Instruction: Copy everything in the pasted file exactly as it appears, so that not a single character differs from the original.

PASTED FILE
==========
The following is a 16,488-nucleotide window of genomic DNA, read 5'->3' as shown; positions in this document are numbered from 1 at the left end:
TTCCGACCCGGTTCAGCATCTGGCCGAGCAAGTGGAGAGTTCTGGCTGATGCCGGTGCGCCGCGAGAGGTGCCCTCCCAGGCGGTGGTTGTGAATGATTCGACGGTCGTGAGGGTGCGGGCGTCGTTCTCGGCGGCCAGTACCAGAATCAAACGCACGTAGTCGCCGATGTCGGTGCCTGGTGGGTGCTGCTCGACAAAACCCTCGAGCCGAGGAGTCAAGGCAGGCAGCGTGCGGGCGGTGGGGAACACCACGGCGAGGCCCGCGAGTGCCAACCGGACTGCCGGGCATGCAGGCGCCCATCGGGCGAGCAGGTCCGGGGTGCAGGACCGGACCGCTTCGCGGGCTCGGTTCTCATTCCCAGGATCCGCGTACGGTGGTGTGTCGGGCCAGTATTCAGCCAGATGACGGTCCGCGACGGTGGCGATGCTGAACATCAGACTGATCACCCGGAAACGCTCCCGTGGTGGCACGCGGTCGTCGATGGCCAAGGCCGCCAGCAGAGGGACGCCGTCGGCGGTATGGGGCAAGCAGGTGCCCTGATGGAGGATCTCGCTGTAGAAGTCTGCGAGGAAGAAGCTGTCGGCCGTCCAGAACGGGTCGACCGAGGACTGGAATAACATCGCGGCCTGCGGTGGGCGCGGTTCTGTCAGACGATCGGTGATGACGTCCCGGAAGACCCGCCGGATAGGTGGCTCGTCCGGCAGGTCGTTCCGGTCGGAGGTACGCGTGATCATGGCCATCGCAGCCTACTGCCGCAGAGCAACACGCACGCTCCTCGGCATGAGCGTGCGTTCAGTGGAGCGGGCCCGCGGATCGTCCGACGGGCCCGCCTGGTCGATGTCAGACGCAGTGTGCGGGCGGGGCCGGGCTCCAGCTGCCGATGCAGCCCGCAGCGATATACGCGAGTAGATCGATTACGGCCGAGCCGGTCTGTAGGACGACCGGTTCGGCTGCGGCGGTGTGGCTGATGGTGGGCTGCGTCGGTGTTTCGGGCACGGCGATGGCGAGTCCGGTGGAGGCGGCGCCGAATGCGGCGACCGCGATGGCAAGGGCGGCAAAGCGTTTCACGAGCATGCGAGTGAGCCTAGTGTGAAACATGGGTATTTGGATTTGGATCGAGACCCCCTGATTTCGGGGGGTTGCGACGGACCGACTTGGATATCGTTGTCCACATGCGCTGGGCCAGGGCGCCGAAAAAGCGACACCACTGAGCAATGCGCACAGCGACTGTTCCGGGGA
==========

The following is a 16,488-nucleotide window of genomic DNA, read 5'->3' as shown; positions in this document are numbered from 1 at the left end:
TTCCGACCCGGTTCAGCATCTGGCCGAGCAAGTGGAGAGTTCTGGCTGATGCCGGTGCGCCGCGAGAGGTGCCCTCCCAGGCGGTGGTTGTGAATGATTCGACGGTCGTGAGGGTGCGGGCGTCGTTCTCGGCGGCCAGTACCAGAATCAAACGCACGTAGTCGCCGATGTCGGTGCCTGGTGGGTGCTGCTCGACAAAACCCTCGAGCCGAGGAGTCAAGGCAGGCAGCGTGCGGGCGGTGGGGAACACCACGGCGAGGCCCGCGAGTGCCAACCGGACTGCCGGGCATGCAGGCGCCCATCGGGCGAGCAGGTCCGGGGTGCAGGACCGGACCGCTTCGCGGGCTCGGTTCTCATTCCCAGGATCCGCGTACGGTGGTGTGTCGGGCCAGTATTCAGCCAGATGACGGTCCGCGACGGTGGCGATGCTGAACATCAGACTGATCACCCGGAAACGCTCCCGTGGTGGCACGCGGTCGTCGATGGCCAAGGCCGCCAGCAGAGGGACGCCGTCGGCGGTATGGGGCAAGCAGGTGCCCTGATGGAGGATCTCGCTGTAGAAGTCTGCGAGGAAGAAGCTGTCGGCCGTCCAGAACGGGTCGACCGAGGACTGGAATAACATCGCGGCCTGCGGTGGGCGCGGTTCTGTCAGACGATCGGTGATGACGTCCCGGAAGACCCGCCGGATAGGTGGCTCGTCCGGCAGGTCGTTCCGGTCGGAGGTACGCGTGATCATGGCCATCGCAGCCTACTGCCGCAGAGCAACACGCACGCTCCTCGGCATGAGCGTGCGTTCAGTGGAGCGGGCCCGCGGATCGTCCGACGGGCCCGCCTGGTCGATGTCAGACGCAGTGTGCGGGCGGGGCCGGGCTCCAGCTGCCGATGCAGCCCGCAGCGATATACGCGAGTAGATCGATTACGGCCGAGCCGGTCTGTAGGACGACCGGTTCGGCTGCGGCGGTGTGGCTGATGGTGGGCTGCGTCGGTGTTTCGGGCACGGCGATGGCGAGTCCGGTGGAGGCGGCGCCGAATGCGGCGACCGCGATGGCAAGGGCGGCAAAGCGTTTCACGAGCATGCGAGTGAGCCTAGTGTGAAACATGGGTATTTGGATTTGGATCGAGACCCCCTGATTTCGGGGGGTTGCGACGGACCGACTTGGATATCGTTGTCCACATGCGCTGGGCCAGGGCGCCGAAAAAGCGACACCACTGAGCAATGCGCACAGCGACTGTTCCGGGGA